Thus, a child’s success or failure may be dependent upon programs such as Head Start or day care. This is a concern for us all, because the child who grows up illiterate and drops out of school today becomes the dysfunctional, unemployable adult of tomorrow with all of the social problems that come with that baggage.
Similarly, a proposal to cut between 20-57 percent in the State’s general budget would have a devastating effect on mental health programs across Michigan.
“The proposed cuts will force Community Mental Health boards to eliminate services and turn away people who have nowhere else to go,” said Mike Vizena, executive director of the boards’ association. “Thousands of persons across the state will not receive the type of mental health and substance use disorder treatment services they need and the state will see increased costs in facilities, emergency room visits, hospitalizations, homelessness and criminal justice settings.”
Of note, Michigan will be cutting its budget for mental health at a time when our agencies are reporting increases of 15-20 percent for services such as depression “due to job losses, loss of private health insurance coverage, home foreclosures and other stressors caused by the current economy in Michigan.”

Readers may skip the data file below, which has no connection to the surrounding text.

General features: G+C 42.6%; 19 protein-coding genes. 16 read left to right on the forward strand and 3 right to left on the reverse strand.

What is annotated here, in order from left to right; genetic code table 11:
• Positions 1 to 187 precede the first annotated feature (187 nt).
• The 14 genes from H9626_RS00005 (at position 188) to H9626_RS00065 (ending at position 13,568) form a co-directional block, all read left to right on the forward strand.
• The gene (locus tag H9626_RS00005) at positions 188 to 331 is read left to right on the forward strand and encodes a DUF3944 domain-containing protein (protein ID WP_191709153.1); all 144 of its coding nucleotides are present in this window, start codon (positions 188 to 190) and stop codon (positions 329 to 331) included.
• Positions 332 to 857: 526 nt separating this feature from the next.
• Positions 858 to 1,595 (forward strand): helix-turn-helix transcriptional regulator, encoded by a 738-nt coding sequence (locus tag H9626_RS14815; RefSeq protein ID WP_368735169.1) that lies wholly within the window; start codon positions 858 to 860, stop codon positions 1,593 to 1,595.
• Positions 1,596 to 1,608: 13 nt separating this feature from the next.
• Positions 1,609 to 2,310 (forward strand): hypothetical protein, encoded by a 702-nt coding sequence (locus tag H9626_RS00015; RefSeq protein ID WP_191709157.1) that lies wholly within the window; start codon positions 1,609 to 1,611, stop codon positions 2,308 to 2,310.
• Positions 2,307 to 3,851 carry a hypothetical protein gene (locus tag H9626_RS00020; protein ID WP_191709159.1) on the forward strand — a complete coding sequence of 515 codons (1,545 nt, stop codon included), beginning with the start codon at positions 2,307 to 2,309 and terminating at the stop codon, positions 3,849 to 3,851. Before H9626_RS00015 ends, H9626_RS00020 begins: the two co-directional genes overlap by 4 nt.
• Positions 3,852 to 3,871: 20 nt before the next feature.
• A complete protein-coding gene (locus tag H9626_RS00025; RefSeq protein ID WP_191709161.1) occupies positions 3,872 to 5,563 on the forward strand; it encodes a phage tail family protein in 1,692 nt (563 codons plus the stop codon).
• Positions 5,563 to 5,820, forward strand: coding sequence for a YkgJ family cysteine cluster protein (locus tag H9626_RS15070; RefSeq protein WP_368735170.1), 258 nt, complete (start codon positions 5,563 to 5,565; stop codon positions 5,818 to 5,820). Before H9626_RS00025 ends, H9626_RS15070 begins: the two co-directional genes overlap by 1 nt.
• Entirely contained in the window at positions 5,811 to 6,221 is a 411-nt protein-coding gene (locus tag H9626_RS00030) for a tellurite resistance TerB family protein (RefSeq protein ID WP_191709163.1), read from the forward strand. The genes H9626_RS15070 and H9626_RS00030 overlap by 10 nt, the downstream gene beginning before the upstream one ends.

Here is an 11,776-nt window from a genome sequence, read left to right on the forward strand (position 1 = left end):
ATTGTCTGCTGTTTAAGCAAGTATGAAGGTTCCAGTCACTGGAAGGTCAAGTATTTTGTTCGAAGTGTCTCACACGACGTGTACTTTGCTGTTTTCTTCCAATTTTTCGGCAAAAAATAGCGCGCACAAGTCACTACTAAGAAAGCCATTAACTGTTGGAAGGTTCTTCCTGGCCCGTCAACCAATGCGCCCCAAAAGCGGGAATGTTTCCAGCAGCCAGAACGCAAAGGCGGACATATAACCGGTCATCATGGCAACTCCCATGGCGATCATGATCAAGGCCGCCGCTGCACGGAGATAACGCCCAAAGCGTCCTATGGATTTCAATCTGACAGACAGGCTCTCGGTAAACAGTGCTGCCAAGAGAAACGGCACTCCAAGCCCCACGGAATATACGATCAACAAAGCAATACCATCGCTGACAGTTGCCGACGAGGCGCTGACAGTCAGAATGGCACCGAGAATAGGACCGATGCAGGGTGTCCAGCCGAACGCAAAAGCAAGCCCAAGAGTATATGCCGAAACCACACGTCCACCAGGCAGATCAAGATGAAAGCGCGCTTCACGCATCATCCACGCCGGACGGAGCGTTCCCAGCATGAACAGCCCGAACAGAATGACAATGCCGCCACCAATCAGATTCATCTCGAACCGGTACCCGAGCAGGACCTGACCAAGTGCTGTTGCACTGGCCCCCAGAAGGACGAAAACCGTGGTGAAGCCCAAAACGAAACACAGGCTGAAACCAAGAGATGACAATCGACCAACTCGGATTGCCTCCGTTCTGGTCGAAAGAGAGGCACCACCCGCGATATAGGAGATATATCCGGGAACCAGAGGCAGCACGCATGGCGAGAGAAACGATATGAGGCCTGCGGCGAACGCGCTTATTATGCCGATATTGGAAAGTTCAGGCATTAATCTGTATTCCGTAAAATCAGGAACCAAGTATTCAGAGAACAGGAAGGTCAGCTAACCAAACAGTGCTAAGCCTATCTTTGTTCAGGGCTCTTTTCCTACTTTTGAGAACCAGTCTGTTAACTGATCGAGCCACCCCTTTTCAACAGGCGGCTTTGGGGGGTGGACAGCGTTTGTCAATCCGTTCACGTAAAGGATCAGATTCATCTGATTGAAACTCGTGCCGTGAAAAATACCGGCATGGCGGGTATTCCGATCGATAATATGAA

Needless to say, there are many other concerns relating to the budget cuts: prison closures and cutbacks in law enforcement; the closure of the State Library; cuts in
What’s the solution? Easy answer there: a nation or state has to generate sufficient resources as the result of a robust economy to afford the kind of social programs that would be considered a luxury in lands such as India.
On the other hand, they certainly don‘t have 45 percent of births to single, impoverished women in India -- as is the claim for Michigan -- so maybe they know something that we don‘t about social programs.
For now, Michigan still has a whistle and a prayer for providing some vestige of a social safety net, but unless we get our economy fired up again, we’re likely to see beggars on the streets and the kind of social problems that can’t even be imagined today.
For starters, that means buying American, and especially buying products made in Michigan.